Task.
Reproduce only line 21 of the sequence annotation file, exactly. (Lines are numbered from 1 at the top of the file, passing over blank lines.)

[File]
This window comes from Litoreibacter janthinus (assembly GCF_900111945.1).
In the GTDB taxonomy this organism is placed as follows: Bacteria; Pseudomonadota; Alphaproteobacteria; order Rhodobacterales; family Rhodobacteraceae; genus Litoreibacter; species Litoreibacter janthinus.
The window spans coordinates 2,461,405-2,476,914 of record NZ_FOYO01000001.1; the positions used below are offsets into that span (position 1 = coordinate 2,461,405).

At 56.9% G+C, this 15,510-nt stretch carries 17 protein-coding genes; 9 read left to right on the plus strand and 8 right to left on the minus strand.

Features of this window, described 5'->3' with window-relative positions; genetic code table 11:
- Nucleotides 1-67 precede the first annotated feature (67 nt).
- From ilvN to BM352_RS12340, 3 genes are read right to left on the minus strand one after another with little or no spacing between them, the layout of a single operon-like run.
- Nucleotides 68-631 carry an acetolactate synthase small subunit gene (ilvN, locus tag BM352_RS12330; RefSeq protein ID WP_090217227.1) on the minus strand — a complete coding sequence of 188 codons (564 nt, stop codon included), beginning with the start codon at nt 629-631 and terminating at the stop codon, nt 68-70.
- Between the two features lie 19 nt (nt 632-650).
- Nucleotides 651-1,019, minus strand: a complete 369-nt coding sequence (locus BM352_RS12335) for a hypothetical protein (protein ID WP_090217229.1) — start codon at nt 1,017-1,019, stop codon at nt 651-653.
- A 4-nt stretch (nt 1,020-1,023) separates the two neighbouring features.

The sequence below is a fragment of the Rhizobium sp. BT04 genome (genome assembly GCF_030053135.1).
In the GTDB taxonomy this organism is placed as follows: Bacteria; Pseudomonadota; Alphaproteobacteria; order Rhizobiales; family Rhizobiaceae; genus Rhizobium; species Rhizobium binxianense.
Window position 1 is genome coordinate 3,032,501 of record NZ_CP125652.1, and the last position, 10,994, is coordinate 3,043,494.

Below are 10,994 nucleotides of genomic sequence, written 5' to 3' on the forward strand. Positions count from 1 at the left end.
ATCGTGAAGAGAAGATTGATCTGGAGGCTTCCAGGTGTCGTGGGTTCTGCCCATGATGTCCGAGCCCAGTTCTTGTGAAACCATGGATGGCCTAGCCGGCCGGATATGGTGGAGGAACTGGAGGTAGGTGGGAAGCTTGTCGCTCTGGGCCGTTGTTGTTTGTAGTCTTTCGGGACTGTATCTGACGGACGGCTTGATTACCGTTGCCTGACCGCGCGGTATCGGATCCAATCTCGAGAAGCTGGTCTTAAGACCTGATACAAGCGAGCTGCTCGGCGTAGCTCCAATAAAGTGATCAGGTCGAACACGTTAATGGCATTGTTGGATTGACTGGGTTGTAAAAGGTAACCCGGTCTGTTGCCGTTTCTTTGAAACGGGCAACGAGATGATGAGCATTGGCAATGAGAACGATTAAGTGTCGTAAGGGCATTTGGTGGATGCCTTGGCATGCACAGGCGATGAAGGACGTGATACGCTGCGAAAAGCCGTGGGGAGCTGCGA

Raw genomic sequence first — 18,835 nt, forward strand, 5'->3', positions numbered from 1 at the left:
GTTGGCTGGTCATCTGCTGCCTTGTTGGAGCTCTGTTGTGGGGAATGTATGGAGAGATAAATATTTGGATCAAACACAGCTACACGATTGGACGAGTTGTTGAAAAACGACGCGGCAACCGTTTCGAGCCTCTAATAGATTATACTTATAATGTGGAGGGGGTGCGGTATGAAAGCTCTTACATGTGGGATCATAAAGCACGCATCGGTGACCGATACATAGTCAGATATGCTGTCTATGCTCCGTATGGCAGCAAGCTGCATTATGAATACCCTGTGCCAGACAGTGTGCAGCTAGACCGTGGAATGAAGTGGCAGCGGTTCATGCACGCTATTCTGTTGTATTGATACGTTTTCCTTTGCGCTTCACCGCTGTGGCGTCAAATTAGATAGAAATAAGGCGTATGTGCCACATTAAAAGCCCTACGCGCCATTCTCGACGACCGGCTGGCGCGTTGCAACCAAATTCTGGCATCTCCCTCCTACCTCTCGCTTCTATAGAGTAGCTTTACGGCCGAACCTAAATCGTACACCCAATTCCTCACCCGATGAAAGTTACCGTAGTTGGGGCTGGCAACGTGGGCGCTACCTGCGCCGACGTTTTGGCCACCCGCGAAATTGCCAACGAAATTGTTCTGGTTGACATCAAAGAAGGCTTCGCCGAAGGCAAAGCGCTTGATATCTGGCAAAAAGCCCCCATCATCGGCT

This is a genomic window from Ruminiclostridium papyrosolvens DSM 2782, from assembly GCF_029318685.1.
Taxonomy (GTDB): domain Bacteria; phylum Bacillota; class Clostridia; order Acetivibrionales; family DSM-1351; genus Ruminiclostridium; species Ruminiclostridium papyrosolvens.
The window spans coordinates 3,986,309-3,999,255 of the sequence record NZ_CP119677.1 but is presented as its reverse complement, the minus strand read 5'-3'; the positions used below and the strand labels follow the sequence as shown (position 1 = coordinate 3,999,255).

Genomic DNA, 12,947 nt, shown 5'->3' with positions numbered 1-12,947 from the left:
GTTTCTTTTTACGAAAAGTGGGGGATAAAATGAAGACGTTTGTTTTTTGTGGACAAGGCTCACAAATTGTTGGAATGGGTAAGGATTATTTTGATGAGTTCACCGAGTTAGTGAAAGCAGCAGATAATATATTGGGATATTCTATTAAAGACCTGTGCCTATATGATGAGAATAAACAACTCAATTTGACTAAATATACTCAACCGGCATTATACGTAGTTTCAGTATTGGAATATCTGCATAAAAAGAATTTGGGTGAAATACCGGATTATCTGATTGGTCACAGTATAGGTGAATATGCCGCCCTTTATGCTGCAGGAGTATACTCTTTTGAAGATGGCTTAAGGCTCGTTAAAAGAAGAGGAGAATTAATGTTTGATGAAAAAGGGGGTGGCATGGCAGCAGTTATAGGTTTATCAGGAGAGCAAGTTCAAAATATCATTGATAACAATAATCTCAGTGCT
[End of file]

The window spans coordinates 3,986,309-3,999,255 of the sequence record NZ_CP119677.1 but is presented as its reverse complement, the minus strand read 5'-3'; the positions used below and the strand labels follow the sequence as shown (position 1 = coordinate 3,999,255).